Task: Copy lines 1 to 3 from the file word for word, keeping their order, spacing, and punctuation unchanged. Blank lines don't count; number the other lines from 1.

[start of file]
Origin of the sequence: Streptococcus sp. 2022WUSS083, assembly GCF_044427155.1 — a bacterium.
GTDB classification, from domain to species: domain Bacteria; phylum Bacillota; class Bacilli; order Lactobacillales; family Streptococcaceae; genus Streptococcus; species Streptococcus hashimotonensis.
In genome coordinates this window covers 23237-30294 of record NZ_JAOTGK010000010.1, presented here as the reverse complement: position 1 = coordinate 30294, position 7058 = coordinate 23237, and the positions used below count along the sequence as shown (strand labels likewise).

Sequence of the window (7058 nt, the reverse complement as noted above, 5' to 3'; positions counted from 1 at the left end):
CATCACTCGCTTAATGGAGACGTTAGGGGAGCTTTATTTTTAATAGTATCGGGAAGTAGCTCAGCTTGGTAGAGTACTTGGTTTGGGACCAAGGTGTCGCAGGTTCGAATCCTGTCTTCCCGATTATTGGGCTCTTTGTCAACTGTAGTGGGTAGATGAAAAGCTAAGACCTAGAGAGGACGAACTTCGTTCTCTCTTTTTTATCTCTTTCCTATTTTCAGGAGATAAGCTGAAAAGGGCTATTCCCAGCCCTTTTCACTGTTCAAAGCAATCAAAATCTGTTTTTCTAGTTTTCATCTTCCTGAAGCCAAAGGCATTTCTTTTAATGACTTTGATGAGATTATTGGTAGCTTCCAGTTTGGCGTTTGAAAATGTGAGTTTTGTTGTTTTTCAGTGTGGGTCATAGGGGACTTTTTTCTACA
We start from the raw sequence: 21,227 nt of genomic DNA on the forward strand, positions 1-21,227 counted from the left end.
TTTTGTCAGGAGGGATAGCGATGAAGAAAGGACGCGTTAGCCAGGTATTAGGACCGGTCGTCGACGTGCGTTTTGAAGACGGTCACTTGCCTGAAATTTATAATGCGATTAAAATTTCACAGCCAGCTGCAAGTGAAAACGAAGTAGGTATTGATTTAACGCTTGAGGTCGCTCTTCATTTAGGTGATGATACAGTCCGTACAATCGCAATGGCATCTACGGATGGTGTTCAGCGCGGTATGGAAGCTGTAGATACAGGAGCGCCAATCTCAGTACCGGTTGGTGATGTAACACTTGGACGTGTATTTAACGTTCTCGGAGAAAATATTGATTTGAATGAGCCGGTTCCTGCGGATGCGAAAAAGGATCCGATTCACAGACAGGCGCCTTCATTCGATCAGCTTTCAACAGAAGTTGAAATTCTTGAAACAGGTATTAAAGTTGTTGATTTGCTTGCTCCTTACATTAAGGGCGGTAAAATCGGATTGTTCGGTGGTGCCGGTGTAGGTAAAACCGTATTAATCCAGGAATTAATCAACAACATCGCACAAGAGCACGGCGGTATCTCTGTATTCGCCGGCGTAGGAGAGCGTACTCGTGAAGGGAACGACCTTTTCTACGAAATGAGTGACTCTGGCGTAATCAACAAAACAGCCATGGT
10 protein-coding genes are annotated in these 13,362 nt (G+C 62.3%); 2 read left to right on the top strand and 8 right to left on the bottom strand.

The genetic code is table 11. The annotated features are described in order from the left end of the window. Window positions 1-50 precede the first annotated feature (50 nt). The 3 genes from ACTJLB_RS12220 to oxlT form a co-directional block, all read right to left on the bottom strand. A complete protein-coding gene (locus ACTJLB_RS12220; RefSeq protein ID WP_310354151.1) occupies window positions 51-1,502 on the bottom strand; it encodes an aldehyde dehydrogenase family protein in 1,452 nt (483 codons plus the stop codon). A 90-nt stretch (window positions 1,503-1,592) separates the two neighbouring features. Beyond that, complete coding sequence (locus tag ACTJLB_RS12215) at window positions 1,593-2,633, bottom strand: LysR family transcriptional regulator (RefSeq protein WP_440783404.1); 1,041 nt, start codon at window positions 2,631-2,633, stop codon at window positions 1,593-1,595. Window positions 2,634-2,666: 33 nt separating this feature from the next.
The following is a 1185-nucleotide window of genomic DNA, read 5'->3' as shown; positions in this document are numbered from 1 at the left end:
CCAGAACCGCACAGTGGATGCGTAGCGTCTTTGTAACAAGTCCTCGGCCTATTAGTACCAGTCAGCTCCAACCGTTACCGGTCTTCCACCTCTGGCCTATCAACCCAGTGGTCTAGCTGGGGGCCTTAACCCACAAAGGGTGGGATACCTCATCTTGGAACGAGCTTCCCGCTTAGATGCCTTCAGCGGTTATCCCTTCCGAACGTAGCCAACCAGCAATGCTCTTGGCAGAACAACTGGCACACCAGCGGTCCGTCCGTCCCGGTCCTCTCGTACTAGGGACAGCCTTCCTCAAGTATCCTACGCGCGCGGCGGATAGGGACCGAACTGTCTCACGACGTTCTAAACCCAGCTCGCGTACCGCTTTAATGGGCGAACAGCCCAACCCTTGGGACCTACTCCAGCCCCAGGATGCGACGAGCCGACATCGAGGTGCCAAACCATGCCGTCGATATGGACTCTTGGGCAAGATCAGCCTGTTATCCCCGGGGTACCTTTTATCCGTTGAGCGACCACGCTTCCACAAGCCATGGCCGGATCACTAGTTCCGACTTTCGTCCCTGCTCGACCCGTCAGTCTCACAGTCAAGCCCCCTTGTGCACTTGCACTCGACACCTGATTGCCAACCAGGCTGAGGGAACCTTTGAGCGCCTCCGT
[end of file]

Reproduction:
Origin of the sequence: Streptococcus sp. 2022WUSS083, assembly GCF_044427155.1 — a bacterium.
GTDB classification, from domain to species: domain Bacteria; phylum Bacillota; class Bacilli; order Lactobacillales; family Streptococcaceae; genus Streptococcus; species Streptococcus hashimotonensis.
In genome coordinates this window covers 23237-30294 of record NZ_JAOTGK010000010.1, presented here as the reverse complement: position 1 = coordinate 30294, position 7058 = coordinate 23237, and the positions used below count along the sequence as shown (strand labels likewise).